14. 14. 2-In Suspected Neonate  Maternal History  Clinical examination  Lab oCBC- thrombocytopenia, Leucocytosis/Cytopenia, Anemia oCSF- Elevated protein, Xanthochromia,  CT Imaging- Calcifications, hydrocephalus, Cortical Atrophy  Pathology- Cyst or trophozoits in tissue, placenta & body fluids  Fundoscopy- Chorioretinitis,
  15. 15.  Serological Test-  IgG- Appear within 1-2 week Peak at 1-2 months, Persists life long  IgM- Not crosses placenta Useful to detect cong infection Low sensitivity  IgA- Rises rapidly, disappear by 7 months More sensitive than IgM
  16. 16. MANAGEMENT 19 Medications- • Pyrimethamine (1mg/kg 12 hourly for 2 days, F/B daily for 6months F/B thrice a week for second 6 months) • Sulfadiazine (100mg/kg/day in 2 divided doses for 1 year) • Leucovorin (Folinic Acid; 5-10mg thrice a week) •Prednisolone ( 0.5 mg/kg 12hourly) in active CNS disease Surgery- ventricular Shunting
  17. 17. RUBELLA
  18. 18. 21 Also known asGerman Measles Organism: RNA virus, a member of the Togavirus family Transmission: • Direct droplet contact from nasopharyngeal secretions • virus replicates in the lymph tissue of the upper respiratory tract • spreads hematogenously across the placenta
  19. 19.  Cause self limited infection in adult  Effect on fetus is devasting  Fetal infection can occur at anytime, but early gestation infection results in multiple organ anomalies.  Gestational age is direct proportional to infection rate and inversely proportional to disease severity.
  20. 20.  Infection at 10 week- 100% of infected have cardiac defect and deafness. • 13-16 weeks-33% deafness • after 20 week – no anomaly  Triad of CRS: o Cataract o SNHL o Cardiac Anomaly - PDA>PS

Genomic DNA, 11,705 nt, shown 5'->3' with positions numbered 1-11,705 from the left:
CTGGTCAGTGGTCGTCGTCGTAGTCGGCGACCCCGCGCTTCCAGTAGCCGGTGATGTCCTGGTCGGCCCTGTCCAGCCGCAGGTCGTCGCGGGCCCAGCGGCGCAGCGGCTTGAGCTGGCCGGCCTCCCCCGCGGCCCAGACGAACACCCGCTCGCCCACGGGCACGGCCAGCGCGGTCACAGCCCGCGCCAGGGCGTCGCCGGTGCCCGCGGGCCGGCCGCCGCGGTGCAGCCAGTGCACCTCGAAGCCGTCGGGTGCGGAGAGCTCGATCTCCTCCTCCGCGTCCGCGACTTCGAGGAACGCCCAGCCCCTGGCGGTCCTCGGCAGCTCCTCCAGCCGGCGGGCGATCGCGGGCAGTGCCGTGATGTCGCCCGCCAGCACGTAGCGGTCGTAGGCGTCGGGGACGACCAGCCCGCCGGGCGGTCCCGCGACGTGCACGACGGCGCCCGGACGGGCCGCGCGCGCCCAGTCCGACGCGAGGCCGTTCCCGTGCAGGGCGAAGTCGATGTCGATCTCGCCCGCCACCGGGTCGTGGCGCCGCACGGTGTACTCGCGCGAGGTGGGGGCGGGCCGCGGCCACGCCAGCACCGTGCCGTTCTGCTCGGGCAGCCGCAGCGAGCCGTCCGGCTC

21. 21. CLINICAL FEATURES General: IUGR, Prematurity, Stillbirth, Abortion CVS:PDA, PAS, CoA Eye:Cataracts, Microphthalmia, Pigmentary(salt -pepper ) Retinopathy Ear:Sensory Neural Deafness GIT: HepatoSpleenomegaly CNS: Meningoencephalitis, Microcephaly, Hypotonia, MR Skin: Blueberry Muffin Rash, Dermatoglyphic abnormalities Blood: Thrombocytopenia Skeletal: Radio-lucencies of long bones 12
  22. 22. 25 Blueberry Muffin Rash Blue berry muffin
  23. 23. Rubella Rashes
  24. 24. DIAGNOSIS 28 HISTORY OF MATERNAL INFECTION • Symptoms - Low-grade fever/Headache/mild coryza and Conjunctivitis occurring 1to 5 days before the onset of rash. • Maculopapular exanthem that begins on the face and the ears and spreads downward over 1to 2days. • The rash disappears in 5 to 7 days from onset, • Posterior cervical lymphadenopathy iscommon.
  25. 25. 29 ANTENATAL DETECTION • Specific IgM in Fetal blood obtained by percutaneous umbilical cord blood sampling. • Rubella antigen and RNA in a Chorionic villous biopsy specimen. POSTNATALDETECTION • Serology: Detection of Rubella Specific IgM in cord or neonatal blood • Persistent IgG titer over time • Virus Isolation: pharyngeal secretions/urine sample upto 1 yr
  26. 26. Treatment  No specific therapy to halt the progression of complicated CRS.  Close follow up if early gestation infection is suspected or timing of infection is unknown.  If maternal infection is confirmed: If Gestation <20 weeks Discussfor MTP If Gestation >20 Reasssure parent No risk of abnormalities
  27. 27. 31 • Supportive care • Multi disciplinary approach • Hearing loss - hearing aids and referral to an early intervention program • Structural cardiac defects – Surgical correction • Ocular abnormalities – Referral to Ophthalmology expert • CNS abnormalities - special education services, speech, language, occupational, and/or physical therapy. • Endocrine abnormalities – Expert Followup for Diabetes/ Hypothyroidism If Baby Born With Rubella Infected Mother